The message at the bottom of this page is from Mac Dearman in Rayville, Louisiana to our WISPA email list server. He is one of our trade association members. As you can see he is having trouble getting what he needs to continue helping folks in Louisiana.The U.S. Government should consider a policy of funding first in situations like this where we have a federally recognized trade group (501c6 non-profit) and then task us with providing proper documentation and accounting to back up funding later. People need our help right now. Along with Mac's message I have copied excerpts from the Washington Post and New York Times telling the story of what we are doing in Louisiana. We need money right now. If you cannot fund us then please fund someone to continue doing what we are doing. People need our help.

Here are quotes from the Washington Post and New York Times:

The Washington Post: <> Wireless Networks Give Voice To Evacuees (September 9, 2005)

   Hurricane Katrina survivor Caprice Butler had been at a church
   shelter in rural northeastern Louisiana for nearly a week when she
   finally heard her husband’s voice on an Internet phone running on an
   improvised wireless network.

   “I was just overjoyed,” she said yesterday, tearing up as she spoke
   outside the church in the farming town of Mangham, about 200 miles
   from her flooded New Orleans home. “Words can’t explain how I felt.”


   The network at Mangham Baptist Church was the brainchild of Mac
   Dearman, a wireless Internet service provider who was driving past
   the church last week when he saw a group of parked cars, realized
   they were people who had fled the hurricane and set about providing
   relief, including food, clothing and online access.

   Dearman hooked up a radio transmitter near the church and linked
   that to a voice over Internet protocol (VoIP) telephone and a
   computer, and suddenly the dozens of people taking refuge at the
   church had the ability to reach out to the outside world.

   Mostly, they are searching for loved ones and filling out Federal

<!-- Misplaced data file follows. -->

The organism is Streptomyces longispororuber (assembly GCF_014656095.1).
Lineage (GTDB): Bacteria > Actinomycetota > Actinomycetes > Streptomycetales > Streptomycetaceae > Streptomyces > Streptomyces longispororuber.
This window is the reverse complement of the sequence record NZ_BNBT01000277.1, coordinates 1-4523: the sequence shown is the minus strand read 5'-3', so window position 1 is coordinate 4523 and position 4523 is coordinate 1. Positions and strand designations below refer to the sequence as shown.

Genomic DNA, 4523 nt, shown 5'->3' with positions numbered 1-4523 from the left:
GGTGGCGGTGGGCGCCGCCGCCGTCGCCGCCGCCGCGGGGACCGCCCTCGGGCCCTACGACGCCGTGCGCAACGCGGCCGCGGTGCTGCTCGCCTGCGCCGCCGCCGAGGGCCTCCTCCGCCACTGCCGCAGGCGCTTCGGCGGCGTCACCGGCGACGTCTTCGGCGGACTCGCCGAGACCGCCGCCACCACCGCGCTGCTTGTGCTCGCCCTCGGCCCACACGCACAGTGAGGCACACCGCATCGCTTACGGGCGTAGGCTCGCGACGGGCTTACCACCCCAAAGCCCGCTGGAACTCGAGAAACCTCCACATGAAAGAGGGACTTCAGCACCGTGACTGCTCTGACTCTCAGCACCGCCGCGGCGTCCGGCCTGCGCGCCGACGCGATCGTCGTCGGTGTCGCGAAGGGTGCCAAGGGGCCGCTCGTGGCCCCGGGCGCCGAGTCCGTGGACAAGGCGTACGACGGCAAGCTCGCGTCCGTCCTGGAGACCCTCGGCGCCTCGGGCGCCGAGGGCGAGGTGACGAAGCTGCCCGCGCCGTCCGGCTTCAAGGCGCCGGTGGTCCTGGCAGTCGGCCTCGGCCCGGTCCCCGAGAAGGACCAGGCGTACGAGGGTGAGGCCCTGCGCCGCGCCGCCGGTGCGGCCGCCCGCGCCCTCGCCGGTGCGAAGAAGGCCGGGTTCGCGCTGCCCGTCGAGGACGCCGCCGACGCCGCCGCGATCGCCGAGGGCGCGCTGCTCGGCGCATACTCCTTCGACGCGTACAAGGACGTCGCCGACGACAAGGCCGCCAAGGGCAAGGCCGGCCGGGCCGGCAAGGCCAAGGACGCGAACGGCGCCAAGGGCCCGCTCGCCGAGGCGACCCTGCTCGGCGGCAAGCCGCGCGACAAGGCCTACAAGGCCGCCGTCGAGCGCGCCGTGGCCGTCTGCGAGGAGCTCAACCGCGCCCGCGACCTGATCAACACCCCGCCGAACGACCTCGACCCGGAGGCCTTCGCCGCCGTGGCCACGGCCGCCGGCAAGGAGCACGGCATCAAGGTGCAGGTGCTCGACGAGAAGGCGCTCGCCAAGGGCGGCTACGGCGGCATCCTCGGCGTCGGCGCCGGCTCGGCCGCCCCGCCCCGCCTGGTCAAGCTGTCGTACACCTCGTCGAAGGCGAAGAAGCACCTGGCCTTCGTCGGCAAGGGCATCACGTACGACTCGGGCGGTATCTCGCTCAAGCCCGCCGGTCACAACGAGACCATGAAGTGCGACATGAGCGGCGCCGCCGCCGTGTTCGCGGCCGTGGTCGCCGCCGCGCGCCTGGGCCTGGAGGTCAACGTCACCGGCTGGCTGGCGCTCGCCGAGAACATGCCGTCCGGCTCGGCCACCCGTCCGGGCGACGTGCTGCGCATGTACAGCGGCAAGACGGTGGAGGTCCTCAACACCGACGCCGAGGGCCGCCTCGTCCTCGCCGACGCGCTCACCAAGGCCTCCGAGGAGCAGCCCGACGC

Emergency Management Agency forms to get disaster aid.

   “They just call from shelter to shelter to shelter looking for their
   kids or for their daddies or their brothers because they got
   separated, and they are just finding each other in the last few
   days,” Dearman said, adding that people were often overwhelmed when
   they connected.

   New York Times <>
   (September 18, 2005)

       When Katrina hit, (Radio Response’s Paul) Smith and other
       volunteer communications enthusiasts rushed down to Louisiana.
       In Rayville, his team of techies clambered up a local tower to
       blast WiFi signals 50 miles through the countryside; their
       signals reached refugees clustered in church basements with
       computers but no Internet connections. “We’re trying to make
       sure families can contact each other, and get online to register
       with FEMA’s Web site,” Smith told me.

-------- Original Message --------
Subject:        Re: [WISPA] 2.4Ghz gear needed
Date:   Sat, 24 Sep 2005 00:16:17 -0500
From:   Mac Dearman <[EMAIL PROTECTED]>
Reply-To:       WISPA General List <>
To:     WISPA General List <>

Hello list,

I am again in the position to ask direction for acquiring more gear to be installed in the Gulf towns on the Mississippi coast. I need Aps, CPE, Jumpers, enclosures, mounts, tape, mastic, tripods for roofs.....etc. Do any of you know of a manufacturer that is willing to donate these goods? If you have a supplier hit them up and give me their name..etc

It seems like I would have some funding by now, but I guess its the waiting game thing going on. Sooner or later FEMA is going to have to come across with the doe!


Mac Dearman

Maximum Access, LLC.

318-728-8600 - Rayville



318-450-4349 - Monroe, La

318-303-4227 - NOC

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